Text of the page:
DWP outlines safeguarding procedures for vulnerable benefits claimants
The Department of Work and Pensions has outlined how its safeguarding procedures will work following the deaths by suicides of claimants whose benefits had been stopped.
Posted on 22 July 2020
The Work and Pensions Select Committee, meeting on Wednesday, 22 July, was told what measures would be in place to better protect vulnerable claimants.
Frontline staff would offer support to at-risk claimants who fail to co-operate with jobcentre staff by liasing with other agencies such as the NHS and police, rather than terminating benefits after failure to make contact with Claimants.
The department’s permanent secretary, Peter Schofield told the committee:
“The change now is that if we tried all of that [contacting the claimant by phone and carrying out two safeguarding visits] we would then take that back and have a case conference about the individual and particularly, obviously if it's someone with vulnerabilities that we know about, then we would seek to involve other organisations that might have a different way of knowing about that individual. …And then we would seek to understand what do they know about that individual and how can we support them.
"And if that fails that could then be escalated to the safeguarding leads. And in that way basically what we’d seek to do is provide support not removal of benefits.”
Secretary of State for Work and Pensions, Therese Coffey told MPs: “I’m very conscious that when things go wrong they can go badly wrong for people and we need to be much more agile about how we pick that up,” The Guardian reported.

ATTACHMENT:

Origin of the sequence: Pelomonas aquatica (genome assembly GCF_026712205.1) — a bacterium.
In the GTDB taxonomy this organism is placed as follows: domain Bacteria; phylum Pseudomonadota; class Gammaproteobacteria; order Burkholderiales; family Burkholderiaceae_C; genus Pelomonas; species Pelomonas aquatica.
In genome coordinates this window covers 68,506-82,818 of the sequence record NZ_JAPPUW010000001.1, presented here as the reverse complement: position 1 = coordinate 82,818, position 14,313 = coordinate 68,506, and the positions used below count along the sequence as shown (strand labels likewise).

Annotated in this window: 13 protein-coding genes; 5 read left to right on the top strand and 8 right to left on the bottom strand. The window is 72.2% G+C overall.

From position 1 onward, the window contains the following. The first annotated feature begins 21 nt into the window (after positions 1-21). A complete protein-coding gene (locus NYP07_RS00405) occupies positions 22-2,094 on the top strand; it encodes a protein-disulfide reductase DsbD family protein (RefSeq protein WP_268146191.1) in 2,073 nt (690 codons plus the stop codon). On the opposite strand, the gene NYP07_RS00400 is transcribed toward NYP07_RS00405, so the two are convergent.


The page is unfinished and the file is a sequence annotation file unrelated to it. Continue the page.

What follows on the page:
Among those people whose cases were mentioned at the committee was Errol Graham, who was found starved to death aged 57, after his benefits has been stopped.
He was known to suffer from serious mental health issues but in line with DWP safeguarding policies his benefits were terminated after he missed an appointment and the DWP were unable to contact him. Before cutting off his income no attempt was made to ascertain the state of Mr Graham’s health and no attempt was made to contact his GP or his family.
Mr Graham’s son’s partner, Alison Turner, is represented by Leigh Day solicitors. She was recently granted permission to proceed with her judicial review of the DWP’s safeguarding procedures and the department’s failure to act on promises it had made at Mr Graham’s inquest to change those procedures.
Leigh Day Partner Tessa Gregory said:
“In her legal case our client has been calling for urgent changes to be made to the DWP's safeguarding procedures on the basis that the current policies are unlawful as they fail to adequately protect vulnerable claimants like Errol, but the DWP has repeatedly refused to revise those policies.
“Today's announcement that the procedures have changed is news to us and news to our client. Whilst we cautiously welcome the announcement, it is imperative that the Secretary of State publishes the relevant guidance immediately so that our client and the public can see whether it actually requires decision makers to liaise with different agencies in cases like Errol's and whether enough has been done to ensure that the vulnerable are adequately protected.”